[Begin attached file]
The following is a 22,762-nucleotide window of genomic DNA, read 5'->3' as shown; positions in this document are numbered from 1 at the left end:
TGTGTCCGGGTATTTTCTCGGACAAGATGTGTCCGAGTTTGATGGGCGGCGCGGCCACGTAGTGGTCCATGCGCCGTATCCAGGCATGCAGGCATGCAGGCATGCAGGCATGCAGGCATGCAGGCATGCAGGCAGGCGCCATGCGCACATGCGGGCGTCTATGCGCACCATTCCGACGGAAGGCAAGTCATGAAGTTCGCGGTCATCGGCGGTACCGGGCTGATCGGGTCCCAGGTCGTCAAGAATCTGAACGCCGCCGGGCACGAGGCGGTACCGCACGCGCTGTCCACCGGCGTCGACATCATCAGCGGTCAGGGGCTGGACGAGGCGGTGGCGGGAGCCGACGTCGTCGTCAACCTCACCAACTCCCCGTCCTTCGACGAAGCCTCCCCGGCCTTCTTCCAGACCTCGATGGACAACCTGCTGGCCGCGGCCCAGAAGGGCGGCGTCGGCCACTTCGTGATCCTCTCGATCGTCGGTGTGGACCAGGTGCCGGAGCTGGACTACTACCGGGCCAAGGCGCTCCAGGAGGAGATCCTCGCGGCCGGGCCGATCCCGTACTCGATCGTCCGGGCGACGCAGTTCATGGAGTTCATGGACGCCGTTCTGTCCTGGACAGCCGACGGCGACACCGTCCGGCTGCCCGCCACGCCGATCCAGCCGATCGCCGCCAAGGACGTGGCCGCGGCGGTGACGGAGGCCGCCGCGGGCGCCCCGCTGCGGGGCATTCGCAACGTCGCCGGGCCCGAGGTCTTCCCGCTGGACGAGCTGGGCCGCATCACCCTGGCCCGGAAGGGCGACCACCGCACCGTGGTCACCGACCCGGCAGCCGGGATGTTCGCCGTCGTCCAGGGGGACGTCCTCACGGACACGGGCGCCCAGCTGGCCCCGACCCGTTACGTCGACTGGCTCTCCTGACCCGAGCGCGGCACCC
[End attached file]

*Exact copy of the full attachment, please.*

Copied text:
The following is a 22,762-nucleotide window of genomic DNA, read 5'->3' as shown; positions in this document are numbered from 1 at the left end:
TGTGTCCGGGTATTTTCTCGGACAAGATGTGTCCGAGTTTGATGGGCGGCGCGGCCACGTAGTGGTCCATGCGCCGTATCCAGGCATGCAGGCATGCAGGCATGCAGGCATGCAGGCATGCAGGCATGCAGGCAGGCGCCATGCGCACATGCGGGCGTCTATGCGCACCATTCCGACGGAAGGCAAGTCATGAAGTTCGCGGTCATCGGCGGTACCGGGCTGATCGGGTCCCAGGTCGTCAAGAATCTGAACGCCGCCGGGCACGAGGCGGTACCGCACGCGCTGTCCACCGGCGTCGACATCATCAGCGGTCAGGGGCTGGACGAGGCGGTGGCGGGAGCCGACGTCGTCGTCAACCTCACCAACTCCCCGTCCTTCGACGAAGCCTCCCCGGCCTTCTTCCAGACCTCGATGGACAACCTGCTGGCCGCGGCCCAGAAGGGCGGCGTCGGCCACTTCGTGATCCTCTCGATCGTCGGTGTGGACCAGGTGCCGGAGCTGGACTACTACCGGGCCAAGGCGCTCCAGGAGGAGATCCTCGCGGCCGGGCCGATCCCGTACTCGATCGTCCGGGCGACGCAGTTCATGGAGTTCATGGACGCCGTTCTGTCCTGGACAGCCGACGGCGACACCGTCCGGCTGCCCGCCACGCCGATCCAGCCGATCGCCGCCAAGGACGTGGCCGCGGCGGTGACGGAGGCCGCCGCGGGCGCCCCGCTGCGGGGCATTCGCAACGTCGCCGGGCCCGAGGTCTTCCCGCTGGACGAGCTGGGCCGCATCACCCTGGCCCGGAAGGGCGACCACCGCACCGTGGTCACCGACCCGGCAGCCGGGATGTTCGCCGTCGTCCAGGGGGACGTCCTCACGGACACGGGCGCCCAGCTGGCCCCGACCCGTTACGTCGACTGGCTCTCCTGACCCGAGCGCGGCACCC